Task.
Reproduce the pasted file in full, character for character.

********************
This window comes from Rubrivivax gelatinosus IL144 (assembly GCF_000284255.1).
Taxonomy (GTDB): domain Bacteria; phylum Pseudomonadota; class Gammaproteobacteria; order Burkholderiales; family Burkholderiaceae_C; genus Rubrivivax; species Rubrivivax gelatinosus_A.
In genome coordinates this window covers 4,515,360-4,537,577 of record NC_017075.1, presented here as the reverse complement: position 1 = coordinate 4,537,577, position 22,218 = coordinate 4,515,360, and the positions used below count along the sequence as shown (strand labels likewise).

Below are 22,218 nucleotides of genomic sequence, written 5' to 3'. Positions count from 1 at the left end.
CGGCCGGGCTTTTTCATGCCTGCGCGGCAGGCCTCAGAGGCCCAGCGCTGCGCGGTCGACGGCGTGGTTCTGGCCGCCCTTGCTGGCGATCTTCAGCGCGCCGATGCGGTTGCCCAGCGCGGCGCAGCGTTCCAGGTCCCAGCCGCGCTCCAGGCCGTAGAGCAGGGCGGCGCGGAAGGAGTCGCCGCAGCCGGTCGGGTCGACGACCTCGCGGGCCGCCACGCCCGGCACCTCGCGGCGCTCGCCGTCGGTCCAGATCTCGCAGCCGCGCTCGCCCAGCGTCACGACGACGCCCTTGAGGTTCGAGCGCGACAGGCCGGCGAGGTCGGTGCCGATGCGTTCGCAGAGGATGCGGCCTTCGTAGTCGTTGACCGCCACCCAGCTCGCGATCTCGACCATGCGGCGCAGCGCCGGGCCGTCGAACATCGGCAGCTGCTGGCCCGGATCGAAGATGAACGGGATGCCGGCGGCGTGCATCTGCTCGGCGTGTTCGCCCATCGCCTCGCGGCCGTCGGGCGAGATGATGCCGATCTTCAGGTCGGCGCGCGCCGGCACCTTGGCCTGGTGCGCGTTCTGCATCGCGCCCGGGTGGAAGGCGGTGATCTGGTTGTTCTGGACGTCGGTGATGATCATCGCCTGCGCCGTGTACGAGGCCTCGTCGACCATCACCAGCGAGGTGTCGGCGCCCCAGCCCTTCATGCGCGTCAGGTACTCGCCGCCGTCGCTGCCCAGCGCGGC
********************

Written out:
This window comes from Rubrivivax gelatinosus IL144 (assembly GCF_000284255.1).
Taxonomy (GTDB): domain Bacteria; phylum Pseudomonadota; class Gammaproteobacteria; order Burkholderiales; family Burkholderiaceae_C; genus Rubrivivax; species Rubrivivax gelatinosus_A.
In genome coordinates this window covers 4,515,360-4,537,577 of record NC_017075.1, presented here as the reverse complement: position 1 = coordinate 4,537,577, position 22,218 = coordinate 4,515,360, and the positions used below count along the sequence as shown (strand labels likewise).

Below are 22,218 nucleotides of genomic sequence, written 5' to 3'. Positions count from 1 at the left end.
CGGCCGGGCTTTTTCATGCCTGCGCGGCAGGCCTCAGAGGCCCAGCGCTGCGCGGTCGACGGCGTGGTTCTGGCCGCCCTTGCTGGCGATCTTCAGCGCGCCGATGCGGTTGCCCAGCGCGGCGCAGCGTTCCAGGTCCCAGCCGCGCTCCAGGCCGTAGAGCAGGGCGGCGCGGAAGGAGTCGCCGCAGCCGGTCGGGTCGACGACCTCGCGGGCCGCCACGCCCGGCACCTCGCGGCGCTCGCCGTCGGTCCAGATCTCGCAGCCGCGCTCGCCCAGCGTCACGACGACGCCCTTGAGGTTCGAGCGCGACAGGCCGGCGAGGTCGGTGCCGATGCGTTCGCAGAGGATGCGGCCTTCGTAGTCGTTGACCGCCACCCAGCTCGCGATCTCGACCATGCGGCGCAGCGCCGGGCCGTCGAACATCGGCAGCTGCTGGCCCGGATCGAAGATGAACGGGATGCCGGCGGCGTGCATCTGCTCGGCGTGTTCGCCCATCGCCTCGCGGCCGTCGGGCGAGATGATGCCGATCTTCAGGTCGGCGCGCGCCGGCACCTTGGCCTGGTGCGCGTTCTGCATCGCGCCCGGGTGGAAGGCGGTGATCTGGTTGTTCTGGACGTCGGTGATGATCATCGCCTGCGCCGTGTACGAGGCCTCGTCGACCATCACCAGCGAGGTGTCGGCGCCCCAGCCCTTCATGCGCGTCAGGTACTCGCCGCCGTCGCTGCCCAGCGCGGC